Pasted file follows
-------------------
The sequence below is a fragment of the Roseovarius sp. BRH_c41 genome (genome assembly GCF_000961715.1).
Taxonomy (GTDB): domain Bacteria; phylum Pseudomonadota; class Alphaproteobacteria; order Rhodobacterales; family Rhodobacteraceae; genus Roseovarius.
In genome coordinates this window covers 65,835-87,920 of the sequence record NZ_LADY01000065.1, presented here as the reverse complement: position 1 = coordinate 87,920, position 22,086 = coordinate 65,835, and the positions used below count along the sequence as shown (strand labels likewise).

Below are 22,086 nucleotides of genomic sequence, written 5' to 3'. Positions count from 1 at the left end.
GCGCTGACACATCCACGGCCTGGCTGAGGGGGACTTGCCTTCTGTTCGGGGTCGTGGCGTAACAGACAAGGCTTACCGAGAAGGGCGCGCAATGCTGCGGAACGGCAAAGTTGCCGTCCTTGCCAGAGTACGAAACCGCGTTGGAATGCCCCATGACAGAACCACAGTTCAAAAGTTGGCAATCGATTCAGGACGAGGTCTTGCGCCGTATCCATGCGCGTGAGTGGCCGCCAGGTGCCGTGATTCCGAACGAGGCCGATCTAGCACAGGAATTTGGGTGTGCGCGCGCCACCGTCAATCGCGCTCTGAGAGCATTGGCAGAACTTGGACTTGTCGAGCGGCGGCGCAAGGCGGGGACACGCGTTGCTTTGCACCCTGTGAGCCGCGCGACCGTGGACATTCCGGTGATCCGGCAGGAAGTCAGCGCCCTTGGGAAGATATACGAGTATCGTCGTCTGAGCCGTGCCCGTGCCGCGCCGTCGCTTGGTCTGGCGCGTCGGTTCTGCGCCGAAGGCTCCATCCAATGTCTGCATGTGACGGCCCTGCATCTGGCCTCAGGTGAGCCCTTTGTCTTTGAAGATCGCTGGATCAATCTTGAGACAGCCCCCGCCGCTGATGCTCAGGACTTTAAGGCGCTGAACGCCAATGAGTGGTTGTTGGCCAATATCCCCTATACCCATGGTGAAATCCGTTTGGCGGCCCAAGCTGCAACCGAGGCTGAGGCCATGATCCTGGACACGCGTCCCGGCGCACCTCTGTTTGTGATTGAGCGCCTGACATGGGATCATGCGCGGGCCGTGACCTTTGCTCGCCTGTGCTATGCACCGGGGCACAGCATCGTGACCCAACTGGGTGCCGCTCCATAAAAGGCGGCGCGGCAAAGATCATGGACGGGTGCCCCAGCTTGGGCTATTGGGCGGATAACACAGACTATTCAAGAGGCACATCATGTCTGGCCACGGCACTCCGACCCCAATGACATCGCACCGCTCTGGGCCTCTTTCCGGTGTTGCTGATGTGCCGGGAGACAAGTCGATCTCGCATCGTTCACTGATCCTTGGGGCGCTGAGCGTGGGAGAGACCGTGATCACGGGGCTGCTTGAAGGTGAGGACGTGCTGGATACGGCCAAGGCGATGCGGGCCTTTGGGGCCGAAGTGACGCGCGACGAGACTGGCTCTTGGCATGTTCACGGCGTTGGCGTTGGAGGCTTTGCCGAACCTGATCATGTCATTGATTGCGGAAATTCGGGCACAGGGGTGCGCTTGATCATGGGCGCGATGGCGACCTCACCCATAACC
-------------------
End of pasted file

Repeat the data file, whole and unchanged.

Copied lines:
The sequence below is a fragment of the Roseovarius sp. BRH_c41 genome (genome assembly GCF_000961715.1).
Taxonomy (GTDB): domain Bacteria; phylum Pseudomonadota; class Alphaproteobacteria; order Rhodobacterales; family Rhodobacteraceae; genus Roseovarius.
In genome coordinates this window covers 65,835-87,920 of the sequence record NZ_LADY01000065.1, presented here as the reverse complement: position 1 = coordinate 87,920, position 22,086 = coordinate 65,835, and the positions used below count along the sequence as shown (strand labels likewise).

Below are 22,086 nucleotides of genomic sequence, written 5' to 3'. Positions count from 1 at the left end.
GCGCTGACACATCCACGGCCTGGCTGAGGGGGACTTGCCTTCTGTTCGGGGTCGTGGCGTAACAGACAAGGCTTACCGAGAAGGGCGCGCAATGCTGCGGAACGGCAAAGTTGCCGTCCTTGCCAGAGTACGAAACCGCGTTGGAATGCCCCATGACAGAACCACAGTTCAAAAGTTGGCAATCGATTCAGGACGAGGTCTTGCGCCGTATCCATGCGCGTGAGTGGCCGCCAGGTGCCGTGATTCCGAACGAGGCCGATCTAGCACAGGAATTTGGGTGTGCGCGCGCCACCGTCAATCGCGCTCTGAGAGCATTGGCAGAACTTGGACTTGTCGAGCGGCGGCGCAAGGCGGGGACACGCGTTGCTTTGCACCCTGTGAGCCGCGCGACCGTGGACATTCCGGTGATCCGGCAGGAAGTCAGCGCCCTTGGGAAGATATACGAGTATCGTCGTCTGAGCCGTGCCCGTGCCGCGCCGTCGCTTGGTCTGGCGCGTCGGTTCTGCGCCGAAGGCTCCATCCAATGTCTGCATGTGACGGCCCTGCATCTGGCCTCAGGTGAGCCCTTTGTCTTTGAAGATCGCTGGATCAATCTTGAGACAGCCCCCGCCGCTGATGCTCAGGACTTTAAGGCGCTGAACGCCAATGAGTGGTTGTTGGCCAATATCCCCTATACCCATGGTGAAATCCGTTTGGCGGCCCAAGCTGCAACCGAGGCTGAGGCCATGATCCTGGACACGCGTCCCGGCGCACCTCTGTTTGTGATTGAGCGCCTGACATGGGATCATGCGCGGGCCGTGACCTTTGCTCGCCTGTGCTATGCACCGGGGCACAGCATCGTGACCCAACTGGGTGCCGCTCCATAAAAGGCGGCGCGGCAAAGATCATGGACGGGTGCCCCAGCTTGGGCTATTGGGCGGATAACACAGACTATTCAAGAGGCACATCATGTCTGGCCACGGCACTCCGACCCCAATGACATCGCACCGCTCTGGGCCTCTTTCCGGTGTTGCTGATGTGCCGGGAGACAAGTCGATCTCGCATCGTTCACTGATCCTTGGGGCGCTGAGCGTGGGAGAGACCGTGATCACGGGGCTGCTTGAAGGTGAGGACGTGCTGGATACGGCCAAGGCGATGCGGGCCTTTGGGGCCGAAGTGACGCGCGACGAGACTGGCTCTTGGCATGTTCACGGCGTTGGCGTTGGAGGCTTTGCCGAACCTGATCATGTCATTGATTGCGGAAATTCGGGCACAGGGGTGCGCTTGATCATGGGCGCGATGGCGACCTCACCCATAACC